Evidence shows that incarceration doesn’t work

On Behalf of | Mar 13, 2020 | Drug Charges

Florida has been undergoing something of a reformation, at least where its criminal justice system is concerned. Legislative changes have — for the first time — reversed the tough-as-nails approach to all drug offenses that the state adopted in the wake of the War on Drugs back in the 1990s. Now, judges will finally have some discretionary power when it comes time to sentence at least some first-time drug offenders.

Lest you think that officials have gotten softer on drug possession in the wake of changing social attitudes about marijuana, remember this: The move wasn’t really intended to benefit defendants. Instead, it’s designed largely to reduce the state’s (and taxpayer’s) expense for maintaining so many people in prison for long periods over low-level drug crimes.

In fact, the Florida Sheriffs Association is deeply opposed to all the changes in the state’s criminal justice plan. In particular, they don’t want any changes to the state’s “Truth in Sentencing” laws, which generally require convicted defendants to serve 85% of whatever sentence they’re handed before gaining an opportunity for parole. They say that the current punishments fit the crimes. Further, they assert that there’s absolutely no good to be gained from giving prisoners early release for rehabilitation efforts or good behavior.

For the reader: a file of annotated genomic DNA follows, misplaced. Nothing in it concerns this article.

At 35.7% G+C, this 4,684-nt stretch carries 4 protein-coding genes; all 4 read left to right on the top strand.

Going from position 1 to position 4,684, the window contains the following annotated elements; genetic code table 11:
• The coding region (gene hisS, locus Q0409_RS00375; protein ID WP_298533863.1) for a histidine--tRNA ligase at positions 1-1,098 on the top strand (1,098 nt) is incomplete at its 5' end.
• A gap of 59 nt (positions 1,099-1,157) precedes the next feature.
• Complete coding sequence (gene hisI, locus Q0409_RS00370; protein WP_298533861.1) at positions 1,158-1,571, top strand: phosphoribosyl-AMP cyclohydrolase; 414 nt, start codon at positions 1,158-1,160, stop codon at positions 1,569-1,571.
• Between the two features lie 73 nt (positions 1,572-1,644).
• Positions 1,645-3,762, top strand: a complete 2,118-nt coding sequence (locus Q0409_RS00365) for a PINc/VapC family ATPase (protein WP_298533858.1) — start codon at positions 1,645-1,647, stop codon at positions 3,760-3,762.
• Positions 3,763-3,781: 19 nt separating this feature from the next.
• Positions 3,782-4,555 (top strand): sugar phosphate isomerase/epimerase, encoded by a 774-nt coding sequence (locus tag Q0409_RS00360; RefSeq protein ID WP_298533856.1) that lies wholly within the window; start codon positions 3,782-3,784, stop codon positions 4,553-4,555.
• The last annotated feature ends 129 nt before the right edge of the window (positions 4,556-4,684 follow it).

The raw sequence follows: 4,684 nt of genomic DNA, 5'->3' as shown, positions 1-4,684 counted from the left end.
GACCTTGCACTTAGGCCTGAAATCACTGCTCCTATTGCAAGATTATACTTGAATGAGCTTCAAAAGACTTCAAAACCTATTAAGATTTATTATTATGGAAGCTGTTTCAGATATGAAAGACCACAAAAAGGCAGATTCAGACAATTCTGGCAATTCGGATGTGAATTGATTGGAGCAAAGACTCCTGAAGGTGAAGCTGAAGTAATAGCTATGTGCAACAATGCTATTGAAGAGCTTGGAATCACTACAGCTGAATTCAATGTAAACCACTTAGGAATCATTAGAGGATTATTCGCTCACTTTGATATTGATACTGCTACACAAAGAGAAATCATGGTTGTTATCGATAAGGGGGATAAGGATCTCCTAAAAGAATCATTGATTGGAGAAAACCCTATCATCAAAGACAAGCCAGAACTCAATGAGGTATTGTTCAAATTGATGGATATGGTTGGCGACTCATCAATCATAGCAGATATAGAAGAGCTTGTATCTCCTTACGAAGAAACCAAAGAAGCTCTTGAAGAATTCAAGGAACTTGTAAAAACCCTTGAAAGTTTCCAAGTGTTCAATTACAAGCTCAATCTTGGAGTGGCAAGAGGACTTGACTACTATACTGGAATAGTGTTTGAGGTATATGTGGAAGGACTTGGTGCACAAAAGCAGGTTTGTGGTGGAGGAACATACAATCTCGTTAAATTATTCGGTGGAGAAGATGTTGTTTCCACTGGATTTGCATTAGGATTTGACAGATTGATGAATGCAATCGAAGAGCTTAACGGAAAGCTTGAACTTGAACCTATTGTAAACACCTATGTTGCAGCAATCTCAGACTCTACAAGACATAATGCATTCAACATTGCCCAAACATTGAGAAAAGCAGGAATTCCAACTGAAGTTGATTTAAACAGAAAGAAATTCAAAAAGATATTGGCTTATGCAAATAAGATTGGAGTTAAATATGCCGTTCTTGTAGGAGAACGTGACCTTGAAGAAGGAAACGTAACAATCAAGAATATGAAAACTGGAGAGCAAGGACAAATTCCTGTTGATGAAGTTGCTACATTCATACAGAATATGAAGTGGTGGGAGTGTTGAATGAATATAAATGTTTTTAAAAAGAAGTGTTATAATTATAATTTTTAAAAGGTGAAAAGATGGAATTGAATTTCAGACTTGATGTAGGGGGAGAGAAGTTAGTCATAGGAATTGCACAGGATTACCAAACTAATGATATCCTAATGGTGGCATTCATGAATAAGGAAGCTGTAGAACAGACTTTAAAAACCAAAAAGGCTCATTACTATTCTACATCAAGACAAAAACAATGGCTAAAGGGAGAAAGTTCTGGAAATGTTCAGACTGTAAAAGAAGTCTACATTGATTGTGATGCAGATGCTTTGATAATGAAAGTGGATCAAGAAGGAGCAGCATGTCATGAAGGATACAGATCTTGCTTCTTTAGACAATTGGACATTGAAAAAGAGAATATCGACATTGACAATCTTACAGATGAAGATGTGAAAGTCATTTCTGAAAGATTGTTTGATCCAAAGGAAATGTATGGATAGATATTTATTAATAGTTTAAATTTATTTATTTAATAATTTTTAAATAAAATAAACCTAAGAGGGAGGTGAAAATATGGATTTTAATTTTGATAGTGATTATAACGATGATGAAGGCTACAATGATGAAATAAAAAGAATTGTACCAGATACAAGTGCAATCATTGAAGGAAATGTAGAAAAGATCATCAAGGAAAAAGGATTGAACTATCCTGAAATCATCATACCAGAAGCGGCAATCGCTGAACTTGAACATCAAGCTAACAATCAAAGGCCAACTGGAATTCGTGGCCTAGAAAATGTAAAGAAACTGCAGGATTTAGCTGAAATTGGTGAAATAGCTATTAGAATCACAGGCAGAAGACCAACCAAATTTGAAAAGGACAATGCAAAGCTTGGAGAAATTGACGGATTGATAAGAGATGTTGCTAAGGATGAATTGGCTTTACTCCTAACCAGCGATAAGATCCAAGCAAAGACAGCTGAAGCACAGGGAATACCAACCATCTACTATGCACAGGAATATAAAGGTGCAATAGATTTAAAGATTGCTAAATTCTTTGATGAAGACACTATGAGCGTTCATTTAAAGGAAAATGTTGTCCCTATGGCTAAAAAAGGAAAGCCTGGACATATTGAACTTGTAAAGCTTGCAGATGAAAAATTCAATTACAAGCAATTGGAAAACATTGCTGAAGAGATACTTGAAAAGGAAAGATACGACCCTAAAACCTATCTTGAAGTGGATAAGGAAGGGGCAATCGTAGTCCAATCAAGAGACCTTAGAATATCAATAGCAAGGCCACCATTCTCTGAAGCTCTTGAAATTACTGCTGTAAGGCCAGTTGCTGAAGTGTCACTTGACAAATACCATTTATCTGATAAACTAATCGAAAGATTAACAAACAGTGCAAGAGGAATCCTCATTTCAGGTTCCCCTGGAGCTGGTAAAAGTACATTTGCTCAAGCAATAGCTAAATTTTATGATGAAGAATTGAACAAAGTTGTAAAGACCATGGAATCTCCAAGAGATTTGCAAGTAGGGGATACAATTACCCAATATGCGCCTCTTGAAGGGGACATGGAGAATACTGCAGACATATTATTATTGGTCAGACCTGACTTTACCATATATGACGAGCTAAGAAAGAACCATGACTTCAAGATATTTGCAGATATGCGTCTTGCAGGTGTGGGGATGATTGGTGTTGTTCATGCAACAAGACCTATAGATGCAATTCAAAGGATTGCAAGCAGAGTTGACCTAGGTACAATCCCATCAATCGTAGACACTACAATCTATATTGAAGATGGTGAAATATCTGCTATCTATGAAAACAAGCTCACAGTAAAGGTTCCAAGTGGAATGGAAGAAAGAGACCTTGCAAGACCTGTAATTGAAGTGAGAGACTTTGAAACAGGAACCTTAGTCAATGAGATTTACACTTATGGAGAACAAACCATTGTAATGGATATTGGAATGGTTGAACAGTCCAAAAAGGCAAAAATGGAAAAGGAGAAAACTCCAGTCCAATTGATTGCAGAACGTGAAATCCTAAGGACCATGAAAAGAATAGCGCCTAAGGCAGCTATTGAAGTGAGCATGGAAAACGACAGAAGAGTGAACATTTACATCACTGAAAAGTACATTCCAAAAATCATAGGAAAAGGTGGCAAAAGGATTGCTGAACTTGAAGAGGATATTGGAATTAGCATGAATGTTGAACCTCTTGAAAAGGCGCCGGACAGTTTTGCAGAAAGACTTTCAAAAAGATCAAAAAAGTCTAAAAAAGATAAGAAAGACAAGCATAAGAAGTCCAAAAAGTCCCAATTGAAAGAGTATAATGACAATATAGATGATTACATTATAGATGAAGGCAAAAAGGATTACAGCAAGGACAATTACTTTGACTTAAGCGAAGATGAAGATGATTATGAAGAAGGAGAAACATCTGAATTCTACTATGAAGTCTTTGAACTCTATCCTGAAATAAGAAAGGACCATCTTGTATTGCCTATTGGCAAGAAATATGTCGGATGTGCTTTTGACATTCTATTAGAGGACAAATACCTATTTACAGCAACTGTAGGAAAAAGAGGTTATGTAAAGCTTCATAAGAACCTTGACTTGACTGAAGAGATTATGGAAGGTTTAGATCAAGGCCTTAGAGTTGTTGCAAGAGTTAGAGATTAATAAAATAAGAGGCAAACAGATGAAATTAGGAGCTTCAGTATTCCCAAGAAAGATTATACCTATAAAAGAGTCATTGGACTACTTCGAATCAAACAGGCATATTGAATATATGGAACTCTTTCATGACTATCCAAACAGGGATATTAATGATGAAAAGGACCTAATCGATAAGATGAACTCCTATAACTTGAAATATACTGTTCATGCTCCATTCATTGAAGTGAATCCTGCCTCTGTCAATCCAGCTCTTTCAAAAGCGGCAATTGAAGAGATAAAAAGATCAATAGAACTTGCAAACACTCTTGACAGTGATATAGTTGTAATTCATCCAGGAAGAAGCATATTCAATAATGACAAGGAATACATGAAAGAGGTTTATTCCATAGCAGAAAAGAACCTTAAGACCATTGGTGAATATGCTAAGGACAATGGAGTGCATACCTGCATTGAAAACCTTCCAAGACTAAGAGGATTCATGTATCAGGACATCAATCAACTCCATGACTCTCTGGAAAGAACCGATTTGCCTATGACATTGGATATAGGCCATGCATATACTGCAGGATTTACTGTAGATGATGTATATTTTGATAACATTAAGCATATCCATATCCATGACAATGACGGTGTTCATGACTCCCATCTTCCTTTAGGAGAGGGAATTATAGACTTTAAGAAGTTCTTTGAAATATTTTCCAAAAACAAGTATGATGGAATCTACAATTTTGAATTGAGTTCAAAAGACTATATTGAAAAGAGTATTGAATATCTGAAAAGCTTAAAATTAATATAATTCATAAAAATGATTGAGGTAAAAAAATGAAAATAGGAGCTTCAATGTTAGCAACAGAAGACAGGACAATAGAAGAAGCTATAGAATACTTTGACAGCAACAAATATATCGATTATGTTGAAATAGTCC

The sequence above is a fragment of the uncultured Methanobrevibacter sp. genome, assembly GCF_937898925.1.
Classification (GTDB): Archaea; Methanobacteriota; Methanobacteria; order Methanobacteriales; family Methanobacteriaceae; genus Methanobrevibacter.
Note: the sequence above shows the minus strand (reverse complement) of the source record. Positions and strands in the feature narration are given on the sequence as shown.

There’s no real evidence to support their claims, and a lot of evidence around seems to refute it. In fact, in contrast to the Association’s claim that 95% of Florida’s prisoners are violent, you have only to look at the 2019 report made the Crime and Justice Institute for the state that acknowledges that 48% of new criminal cases involve nonviolent offenders.

The opposition to reform measures from the Sheriffs Association is a grim reminder that any drug crime in Florida can result in a disproportionately harsh sentence. That’s what makes it so important to seek immediate legal assistance when you’ve been charged.

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